The raptor net long position was reduced, somewhat as expected, by around 5500 contracts to 28,400 contracts, as early buyers over the prior reporting weeks appear to have succumbed to the extremely sharp selloff and bailed out with large losses. The 7 big shorts in silver were able to reduce their net short position to 78,000 contracts (390 million oz), but that isn’t very much considering the price action.

On the sell side of silver, the managed money traders sold “only” 4808 net contracts, but the composition was the big story, as they sold and liquidated a very hefty 15,549 longs, but the managed money traders which were short bought back an even more impressive 10,741 short contracts. This was the big COT story in silver this week, as I would have expected the managed money traders to have added tens of thousands of new short contracts (although I did think I commented on Wednesday that you would have to be crazy to short silver at such low pieces). My conclusion is that while the managed money traders can be way too mechanical at times, but aren’t completely nuts. This managed money short covering was the big surprise and the single-handed explanation for why the commercials didn’t buy more. Again, anyone not putting this into perspective is missing the true meaning of this week’s report.

The managed money gross long position in silver, at 37,409 contracts, is now at the lowest level since early 2018 and before that going back to 2014, suggesting limited further long liquidation. With the managed money short position down to 15,471 contracts and with their obvious reluctance to add new short positions at such stupid cheap silver prices, the obvious question in both silver and gold is the ability of the big 7 shorts to buy back and cover its still formidable open short position of roughly 250,000 short contracts in gold and 78,000 contracts in silver. These short positions may have been reduced somewhat since the Tuesday cutoff, but I doubt materially so.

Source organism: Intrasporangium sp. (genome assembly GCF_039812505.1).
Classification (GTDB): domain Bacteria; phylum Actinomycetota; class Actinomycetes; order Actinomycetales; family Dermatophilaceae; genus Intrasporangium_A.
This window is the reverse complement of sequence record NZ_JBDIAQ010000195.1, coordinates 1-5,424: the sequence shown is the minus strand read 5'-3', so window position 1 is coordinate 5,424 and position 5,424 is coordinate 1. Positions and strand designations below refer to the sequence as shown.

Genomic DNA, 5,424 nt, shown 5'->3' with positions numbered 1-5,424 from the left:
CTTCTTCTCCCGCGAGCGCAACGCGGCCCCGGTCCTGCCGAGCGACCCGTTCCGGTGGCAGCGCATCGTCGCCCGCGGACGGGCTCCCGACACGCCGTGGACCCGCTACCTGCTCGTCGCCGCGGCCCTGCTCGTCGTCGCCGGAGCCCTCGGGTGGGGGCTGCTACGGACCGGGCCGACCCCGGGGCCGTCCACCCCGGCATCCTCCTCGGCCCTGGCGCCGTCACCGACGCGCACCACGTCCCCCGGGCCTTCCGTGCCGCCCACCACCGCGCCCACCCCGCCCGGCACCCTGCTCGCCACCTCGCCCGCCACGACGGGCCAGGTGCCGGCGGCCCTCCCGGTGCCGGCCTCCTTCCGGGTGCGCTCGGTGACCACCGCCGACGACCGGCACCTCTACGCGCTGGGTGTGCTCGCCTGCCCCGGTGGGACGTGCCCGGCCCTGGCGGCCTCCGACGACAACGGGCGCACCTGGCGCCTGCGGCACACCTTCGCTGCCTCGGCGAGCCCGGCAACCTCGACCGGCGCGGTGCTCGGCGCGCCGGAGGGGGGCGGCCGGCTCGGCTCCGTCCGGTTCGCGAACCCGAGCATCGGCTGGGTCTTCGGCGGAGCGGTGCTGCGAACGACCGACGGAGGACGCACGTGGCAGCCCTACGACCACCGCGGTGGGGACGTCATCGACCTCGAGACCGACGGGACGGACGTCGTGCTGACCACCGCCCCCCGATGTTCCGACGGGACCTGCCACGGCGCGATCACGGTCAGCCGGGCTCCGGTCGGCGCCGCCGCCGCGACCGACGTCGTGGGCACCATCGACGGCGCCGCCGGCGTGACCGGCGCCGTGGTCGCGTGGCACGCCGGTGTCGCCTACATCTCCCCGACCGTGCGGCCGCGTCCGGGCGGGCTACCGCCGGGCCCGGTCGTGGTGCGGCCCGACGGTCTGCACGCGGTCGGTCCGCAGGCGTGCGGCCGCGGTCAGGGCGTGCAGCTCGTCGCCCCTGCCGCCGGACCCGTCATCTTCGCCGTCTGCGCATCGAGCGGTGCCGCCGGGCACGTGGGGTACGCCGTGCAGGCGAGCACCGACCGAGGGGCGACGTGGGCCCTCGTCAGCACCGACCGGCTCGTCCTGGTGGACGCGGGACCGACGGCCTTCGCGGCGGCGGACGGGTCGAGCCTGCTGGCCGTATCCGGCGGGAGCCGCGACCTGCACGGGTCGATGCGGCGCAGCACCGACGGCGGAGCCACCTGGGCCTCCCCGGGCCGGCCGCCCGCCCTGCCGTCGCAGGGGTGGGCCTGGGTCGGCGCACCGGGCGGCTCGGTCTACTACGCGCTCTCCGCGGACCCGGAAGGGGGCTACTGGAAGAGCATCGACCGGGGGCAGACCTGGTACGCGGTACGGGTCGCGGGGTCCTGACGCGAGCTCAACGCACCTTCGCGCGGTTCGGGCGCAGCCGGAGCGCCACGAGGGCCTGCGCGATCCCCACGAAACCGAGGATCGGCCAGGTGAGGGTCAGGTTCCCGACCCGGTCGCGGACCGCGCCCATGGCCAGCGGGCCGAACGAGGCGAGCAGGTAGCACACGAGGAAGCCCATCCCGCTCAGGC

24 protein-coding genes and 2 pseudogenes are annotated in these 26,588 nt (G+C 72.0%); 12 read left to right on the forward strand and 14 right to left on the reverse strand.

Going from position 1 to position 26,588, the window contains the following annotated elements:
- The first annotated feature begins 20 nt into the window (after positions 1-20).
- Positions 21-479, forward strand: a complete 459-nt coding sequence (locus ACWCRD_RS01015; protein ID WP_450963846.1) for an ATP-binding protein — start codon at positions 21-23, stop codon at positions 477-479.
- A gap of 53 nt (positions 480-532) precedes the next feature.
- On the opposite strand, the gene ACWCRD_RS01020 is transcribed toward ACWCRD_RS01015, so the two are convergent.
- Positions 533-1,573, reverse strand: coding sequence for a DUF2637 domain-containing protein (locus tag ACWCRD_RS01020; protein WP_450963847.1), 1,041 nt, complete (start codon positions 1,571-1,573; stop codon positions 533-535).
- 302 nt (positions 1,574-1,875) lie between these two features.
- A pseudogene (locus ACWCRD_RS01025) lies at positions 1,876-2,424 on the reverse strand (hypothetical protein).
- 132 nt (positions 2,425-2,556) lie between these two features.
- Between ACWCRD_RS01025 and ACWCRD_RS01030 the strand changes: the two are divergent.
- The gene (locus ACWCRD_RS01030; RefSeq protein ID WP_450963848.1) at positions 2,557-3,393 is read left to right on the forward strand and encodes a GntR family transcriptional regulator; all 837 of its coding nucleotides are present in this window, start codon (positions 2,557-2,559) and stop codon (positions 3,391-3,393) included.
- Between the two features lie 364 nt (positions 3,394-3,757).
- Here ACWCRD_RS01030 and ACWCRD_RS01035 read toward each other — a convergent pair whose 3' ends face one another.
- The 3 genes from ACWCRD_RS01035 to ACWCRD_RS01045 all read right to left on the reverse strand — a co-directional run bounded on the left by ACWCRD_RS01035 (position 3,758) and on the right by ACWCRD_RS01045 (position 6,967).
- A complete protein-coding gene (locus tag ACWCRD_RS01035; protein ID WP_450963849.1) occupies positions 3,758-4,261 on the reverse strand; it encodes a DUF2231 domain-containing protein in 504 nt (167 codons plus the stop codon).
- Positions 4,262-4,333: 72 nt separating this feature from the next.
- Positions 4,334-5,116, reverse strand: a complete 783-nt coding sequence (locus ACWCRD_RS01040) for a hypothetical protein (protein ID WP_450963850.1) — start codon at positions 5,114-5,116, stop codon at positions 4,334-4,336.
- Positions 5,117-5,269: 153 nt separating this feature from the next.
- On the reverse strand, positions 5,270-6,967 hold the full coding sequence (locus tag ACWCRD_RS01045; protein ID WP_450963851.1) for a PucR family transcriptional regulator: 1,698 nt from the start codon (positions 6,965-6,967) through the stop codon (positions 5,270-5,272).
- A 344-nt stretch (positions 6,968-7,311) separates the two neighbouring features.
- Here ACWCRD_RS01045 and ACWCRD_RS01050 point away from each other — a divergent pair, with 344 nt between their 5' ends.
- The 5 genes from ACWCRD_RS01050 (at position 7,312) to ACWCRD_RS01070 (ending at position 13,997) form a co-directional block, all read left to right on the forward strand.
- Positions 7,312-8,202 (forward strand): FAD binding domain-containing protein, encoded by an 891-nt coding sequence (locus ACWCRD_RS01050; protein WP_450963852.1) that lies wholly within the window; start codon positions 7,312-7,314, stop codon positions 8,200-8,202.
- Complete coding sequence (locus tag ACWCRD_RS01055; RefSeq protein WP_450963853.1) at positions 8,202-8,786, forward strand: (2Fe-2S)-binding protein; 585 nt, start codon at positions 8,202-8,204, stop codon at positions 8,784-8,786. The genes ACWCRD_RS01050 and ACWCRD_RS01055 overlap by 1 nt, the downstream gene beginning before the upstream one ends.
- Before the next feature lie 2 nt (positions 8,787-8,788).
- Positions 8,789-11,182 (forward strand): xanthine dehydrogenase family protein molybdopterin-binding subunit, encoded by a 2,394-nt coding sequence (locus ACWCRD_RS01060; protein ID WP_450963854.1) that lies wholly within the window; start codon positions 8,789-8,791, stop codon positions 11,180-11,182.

Therefore, the 7 big shorts are still largely in the same predicament they were in, minus the $7.2 billion open loss they held as of two Fridays ago (March 6). I’m not trying to minimize the financial relief experienced by the big 7 since then, but not only does the required task of actually buying back the short positions remain unfinished and ahead, the actual mechanics of buying back those shorts would seem to have become much more problematic.

The tremendous amount of managed money long liquidation in both gold (110,000 contracts) and silver (50,000 contracts) over the past few weeks was the easiest source of potential big 7 short covering and now that source no longer exists. Plus, there appears to be little appetite for new short selling by other managed money traders at current depressed prices, further limiting a past source of potential short covering supply to the big 7. Over this same time, JPMorgan, the raptors and, quite unexpectedly until this cycle, the other large reporting traders appear to have crowded out the big 7 from the buy side to date.

All this greatly enhances the double cross premise I’ve written about for the past two years, in which JPMorgan by virtue of its massive physical holdings of gold and silver, bids adieu and see ya later to the big 7 shorts. No one has a lock on the future, least of all me, but the 7 big shorts appear to be potentially up the creek without a paddle.

Suddenly, the country and world is in the most serious health and economic crisis of our lifetimes and the more you think about it, the more serious and scary it appears, with the biggest pipe dream perhaps being that there is going to be a quick and powerful V-shaped economic boom waiting in the wings. Tell that to the millions suddenly unemployed or soon to be. I absolutely despise the fact that the serious crisis enveloping us all and causing so much personal hardship just may set silver prices free from the price manipulation that has existed for more than 35 years, but that’s the message from the near-panic buying of physical metal on both a wholesale and retail basis.

As much as I may hate the circumstances, I also know that you and I had nothing to do with them. And it appears clear as day to me that the recent incredible blast to the downside was used as a cover story for the big COMEX traders, centering on JPMorgan, to fine-tune their positions for liftoff.

Ted Butler

March 21, 2020

Silver – $12.60         (200 day ma – $17.01, 50 day ma – $17.08)

Gold – $1500             (200 day ma – $1501, 50 day ma – $1584)